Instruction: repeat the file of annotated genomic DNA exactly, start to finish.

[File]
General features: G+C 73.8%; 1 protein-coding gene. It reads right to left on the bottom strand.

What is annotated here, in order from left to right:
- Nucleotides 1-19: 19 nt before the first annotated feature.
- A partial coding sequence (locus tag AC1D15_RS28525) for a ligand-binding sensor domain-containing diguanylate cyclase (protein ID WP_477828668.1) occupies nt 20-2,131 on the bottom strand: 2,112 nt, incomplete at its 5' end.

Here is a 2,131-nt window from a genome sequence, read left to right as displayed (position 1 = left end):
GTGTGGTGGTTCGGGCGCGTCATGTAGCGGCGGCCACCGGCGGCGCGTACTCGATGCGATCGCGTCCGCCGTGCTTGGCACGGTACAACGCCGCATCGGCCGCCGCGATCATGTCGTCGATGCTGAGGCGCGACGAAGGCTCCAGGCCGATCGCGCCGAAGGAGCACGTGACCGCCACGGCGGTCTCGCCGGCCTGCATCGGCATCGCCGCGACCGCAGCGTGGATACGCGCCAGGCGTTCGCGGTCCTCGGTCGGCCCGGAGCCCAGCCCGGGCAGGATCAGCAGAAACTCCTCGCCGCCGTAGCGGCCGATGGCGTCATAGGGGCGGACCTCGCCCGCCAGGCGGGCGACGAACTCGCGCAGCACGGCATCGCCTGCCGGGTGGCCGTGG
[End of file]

General features: G+C 73.8%; 1 protein-coding gene. It reads right to left on the bottom strand.

What is annotated here, in order from left to right:
- Nucleotides 1-19: 19 nt before the first annotated feature.
- A partial coding sequence (locus tag AC1D15_RS28525) for a ligand-binding sensor domain-containing diguanylate cyclase (protein ID WP_477828668.1) occupies nt 20-2,131 on the bottom strand: 2,112 nt, incomplete at its 5' end.

Here is a 2,131-nt window from a genome sequence, read left to right as displayed (position 1 = left end):
GTGTGGTGGTTCGGGCGCGTCATGTAGCGGCGGCCACCGGCGGCGCGTACTCGATGCGATCGCGTCCGCCGTGCTTGGCACGGTACAACGCCGCATCGGCCGCCGCGATCATGTCGTCGATGCTGAGGCGCGACGAAGGCTCCAGGCCGATCGCGCCGAAGGAGCACGTGACCGCCACGGCGGTCTCGCCGGCCTGCATCGGCATCGCCGCGACCGCAGCGTGGATACGCGCCAGGCGTTCGCGGTCCTCGGTCGGCCCGGAGCCCAGCCCGGGCAGGATCAGCAGAAACTCCTCGCCGCCGTAGCGGCCGATGGCGTCATAGGGGCGGACCTCGCCCGCCAGGCGGGCGACGAACTCGCGCAGCACGGCATCGCCTGCCGGGTGGCCGTGG